A synchrotron light source is a source of electromagnetic radiation (EM) usually produced by a storage ring, for scientific and technical purposes. First observed in synchrotrons, synchrotron light is now produced by storage rings and other specialized particle accelerators, typically accelerating electrons. Once the high-energy electron beam has been generated, it is directed into auxiliary components such as bending magnets and insertion devices (undulators or wigglers) in storage rings and free electron lasers. These supply the strong magnetic fields perpendicular to the beam which are needed to convert high energy electrons into photons.
The major applications of synchrotron light are in condensed matter physics, materials science, biology and medicine. A large fraction of experiments using synchrotron light involve probing the structure of matter from the sub-nanometer level of electronic structure to the micrometer and millimeter level important in medical imaging. An example of a practical industrial application is the manufacturing of microstructures by the LIGA process.
The primary figure of merit used to compare different sources of synchrotron radiation has been referred to as the "brightness", the "brilliance", and the "spectral brightness," with the latter term being recommended as the best choice by the Working Group on Synchrotron Nomenclature. Regardless of the name chosen, the term is a measure of the total flux of photons in a given six-dimensional phase space per unit bandwidth (BW).
The spectral brightness is given by:
where is the photons per second of the beam, and are the root mean square values for the size of the beam in the axes perpendicular to the beam direction, and are the RMS values for the beam solid angle in the x and y dimensions, and is the bandwidth, or spread in beam frequency around the central frequency. The customary value for bandwidth is 0.1%.
Spectral brightness has units of time−1⋅distance−2⋅angle−2⋅bandwidth−1.
Especially when artificially produced, synchrotron radiation is notable for its:
Synchrotron radiation may occur in accelerators either as a nuisance, causing undesired energy loss in particle physics contexts, or as a deliberately produced radiation source for numerous laboratory applications. Electrons are accelerated to high speeds in several stages to achieve a final energy that is typically in the gigaelectronvolt range. The electrons are forced to travel in a closed path by strong magnetic fields. This is similar to a radio antenna, but with the difference that the relativistic speed changes the observed frequency due to the Doppler effect by a factor . Relativistic Lorentz contraction bumps the frequency by another factor of , thus multiplying the gigahertz frequency of the resonant cavity that accelerates the electrons into the X-ray range. Another dramatic effect of relativity is that the radiation pattern is distorted from the isotropic dipole pattern expected from non-relativistic theory into an extremely forward-pointing cone of radiation. This makes synchrotron radiation sources the most brilliant known sources of X-rays. The planar acceleration geometry makes the radiation linearly polarized when observed in the orbital plane, and circularly polarized when observed at a small angle to that plane.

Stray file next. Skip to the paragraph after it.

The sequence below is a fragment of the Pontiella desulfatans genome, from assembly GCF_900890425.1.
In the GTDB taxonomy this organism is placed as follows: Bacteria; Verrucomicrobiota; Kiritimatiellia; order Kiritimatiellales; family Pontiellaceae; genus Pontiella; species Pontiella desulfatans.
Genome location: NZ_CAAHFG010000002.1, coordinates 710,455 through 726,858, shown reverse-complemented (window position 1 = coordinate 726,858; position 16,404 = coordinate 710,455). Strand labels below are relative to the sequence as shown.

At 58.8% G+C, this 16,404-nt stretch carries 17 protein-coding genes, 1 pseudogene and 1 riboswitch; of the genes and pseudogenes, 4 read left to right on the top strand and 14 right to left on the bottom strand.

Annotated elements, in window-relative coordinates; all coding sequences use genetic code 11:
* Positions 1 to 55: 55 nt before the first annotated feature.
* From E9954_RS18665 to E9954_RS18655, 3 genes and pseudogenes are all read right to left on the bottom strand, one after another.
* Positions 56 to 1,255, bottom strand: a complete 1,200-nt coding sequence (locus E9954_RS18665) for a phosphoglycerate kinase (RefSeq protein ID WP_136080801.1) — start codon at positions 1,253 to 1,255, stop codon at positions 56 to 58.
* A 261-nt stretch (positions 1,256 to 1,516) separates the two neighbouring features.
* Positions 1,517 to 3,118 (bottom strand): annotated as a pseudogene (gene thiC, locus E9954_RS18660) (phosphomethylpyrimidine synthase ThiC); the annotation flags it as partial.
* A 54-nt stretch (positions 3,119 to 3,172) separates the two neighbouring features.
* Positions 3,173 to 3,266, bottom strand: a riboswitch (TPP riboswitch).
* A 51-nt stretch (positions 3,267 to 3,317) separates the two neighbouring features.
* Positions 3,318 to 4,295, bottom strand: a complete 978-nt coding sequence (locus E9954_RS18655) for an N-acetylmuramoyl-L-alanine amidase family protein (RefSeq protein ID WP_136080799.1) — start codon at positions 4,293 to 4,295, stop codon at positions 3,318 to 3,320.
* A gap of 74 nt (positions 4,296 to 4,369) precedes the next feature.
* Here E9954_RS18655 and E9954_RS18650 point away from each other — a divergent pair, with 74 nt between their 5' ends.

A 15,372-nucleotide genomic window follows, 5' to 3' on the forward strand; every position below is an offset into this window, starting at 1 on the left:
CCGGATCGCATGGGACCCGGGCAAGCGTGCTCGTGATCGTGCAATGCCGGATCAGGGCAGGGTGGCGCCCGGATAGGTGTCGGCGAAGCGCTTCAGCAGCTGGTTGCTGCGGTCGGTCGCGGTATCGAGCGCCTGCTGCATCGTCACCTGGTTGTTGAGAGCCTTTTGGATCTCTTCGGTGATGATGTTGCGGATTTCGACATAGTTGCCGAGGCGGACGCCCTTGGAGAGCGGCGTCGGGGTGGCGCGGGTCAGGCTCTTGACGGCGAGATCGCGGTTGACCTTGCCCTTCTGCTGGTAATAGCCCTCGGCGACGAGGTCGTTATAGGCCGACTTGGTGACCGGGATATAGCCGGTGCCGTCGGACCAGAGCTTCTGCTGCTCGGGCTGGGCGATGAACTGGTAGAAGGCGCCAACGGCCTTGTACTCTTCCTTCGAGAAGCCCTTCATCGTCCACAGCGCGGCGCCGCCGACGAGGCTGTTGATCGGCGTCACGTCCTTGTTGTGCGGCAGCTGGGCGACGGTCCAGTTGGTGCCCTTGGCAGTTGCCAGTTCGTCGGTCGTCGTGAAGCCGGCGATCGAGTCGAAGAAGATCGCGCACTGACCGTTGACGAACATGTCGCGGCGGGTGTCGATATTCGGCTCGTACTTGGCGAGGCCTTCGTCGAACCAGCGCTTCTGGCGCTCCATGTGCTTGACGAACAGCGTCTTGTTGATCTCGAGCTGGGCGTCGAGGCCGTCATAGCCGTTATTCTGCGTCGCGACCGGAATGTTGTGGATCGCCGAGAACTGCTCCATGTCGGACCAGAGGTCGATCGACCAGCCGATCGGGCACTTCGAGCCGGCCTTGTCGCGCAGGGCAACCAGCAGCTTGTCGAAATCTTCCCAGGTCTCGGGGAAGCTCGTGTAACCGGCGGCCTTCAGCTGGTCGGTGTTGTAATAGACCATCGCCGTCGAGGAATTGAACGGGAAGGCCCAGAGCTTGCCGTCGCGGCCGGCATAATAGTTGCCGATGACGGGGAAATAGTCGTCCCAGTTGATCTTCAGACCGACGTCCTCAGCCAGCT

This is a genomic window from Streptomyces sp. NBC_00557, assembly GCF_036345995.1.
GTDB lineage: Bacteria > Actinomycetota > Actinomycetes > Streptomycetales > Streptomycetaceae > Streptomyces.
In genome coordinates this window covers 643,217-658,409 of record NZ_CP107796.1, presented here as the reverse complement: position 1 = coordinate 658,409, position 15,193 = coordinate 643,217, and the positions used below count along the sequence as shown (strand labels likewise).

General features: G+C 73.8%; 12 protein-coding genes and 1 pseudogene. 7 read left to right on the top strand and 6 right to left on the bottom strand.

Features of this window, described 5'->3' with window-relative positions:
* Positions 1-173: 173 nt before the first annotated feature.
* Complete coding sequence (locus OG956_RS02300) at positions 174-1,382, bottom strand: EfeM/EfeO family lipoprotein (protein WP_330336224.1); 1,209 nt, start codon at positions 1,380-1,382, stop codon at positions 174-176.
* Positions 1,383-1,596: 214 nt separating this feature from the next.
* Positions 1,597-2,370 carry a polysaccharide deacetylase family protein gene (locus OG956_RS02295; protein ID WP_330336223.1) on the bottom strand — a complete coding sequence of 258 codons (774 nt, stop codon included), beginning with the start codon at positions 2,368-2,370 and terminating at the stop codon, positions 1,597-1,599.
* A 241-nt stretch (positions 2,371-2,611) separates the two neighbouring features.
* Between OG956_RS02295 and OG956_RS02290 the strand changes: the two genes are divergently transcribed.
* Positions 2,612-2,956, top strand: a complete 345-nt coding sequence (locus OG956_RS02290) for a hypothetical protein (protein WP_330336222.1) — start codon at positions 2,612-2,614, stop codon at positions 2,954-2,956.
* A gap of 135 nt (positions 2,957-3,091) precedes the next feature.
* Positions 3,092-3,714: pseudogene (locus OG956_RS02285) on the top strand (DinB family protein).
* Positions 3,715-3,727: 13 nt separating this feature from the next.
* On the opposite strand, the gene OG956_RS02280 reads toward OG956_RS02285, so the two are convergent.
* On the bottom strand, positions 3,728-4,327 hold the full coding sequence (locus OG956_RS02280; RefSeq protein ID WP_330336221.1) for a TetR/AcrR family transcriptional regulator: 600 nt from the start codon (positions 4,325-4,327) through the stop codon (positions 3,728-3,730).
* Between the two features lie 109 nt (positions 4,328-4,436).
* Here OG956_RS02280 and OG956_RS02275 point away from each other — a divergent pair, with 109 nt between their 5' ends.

The advantages of using synchrotron radiation for spectroscopy and diffraction have been realized by an ever-growing scientific community, beginning in the 1960s and 1970s. In the beginning, accelerators were built for particle physics, and synchrotron radiation was used in "parasitic mode" when bending magnet radiation had to be extracted by drilling extra holes in the beam pipes. The first storage ring commissioned as a synchrotron light source was Tantalus, at the Synchrotron Radiation Center, first operational in 1968. As accelerator synchrotron radiation became more intense and its applications more promising, devices that enhanced the intensity of synchrotron radiation were built into existing rings. Third-generation synchrotron radiation sources were conceived and optimized from the outset to produce brilliant X-rays. Fourth-generation sources that will include different concepts for producing ultrabrilliant, pulsed time-structured X-rays for extremely demanding and also probably yet-to-be-conceived experiments are under consideration.
Bending electromagnets in accelerators were first used to generate this radiation, but to generate stronger radiation, other specialized devices – insertion devices – are sometimes employed. Current (third-generation) synchrotron radiation sources are typically reliant upon these insertion devices, where straight sections of the storage ring incorporate periodic magnetic structures (comprising many magnets in a pattern of alternating N and S poles – see diagram above) which force the electrons into a sinusoidal or helical path. Thus, instead of a single bend, many tens or hundreds of "wiggles" at precisely calculated positions add up or multiply the total intensity of the beam.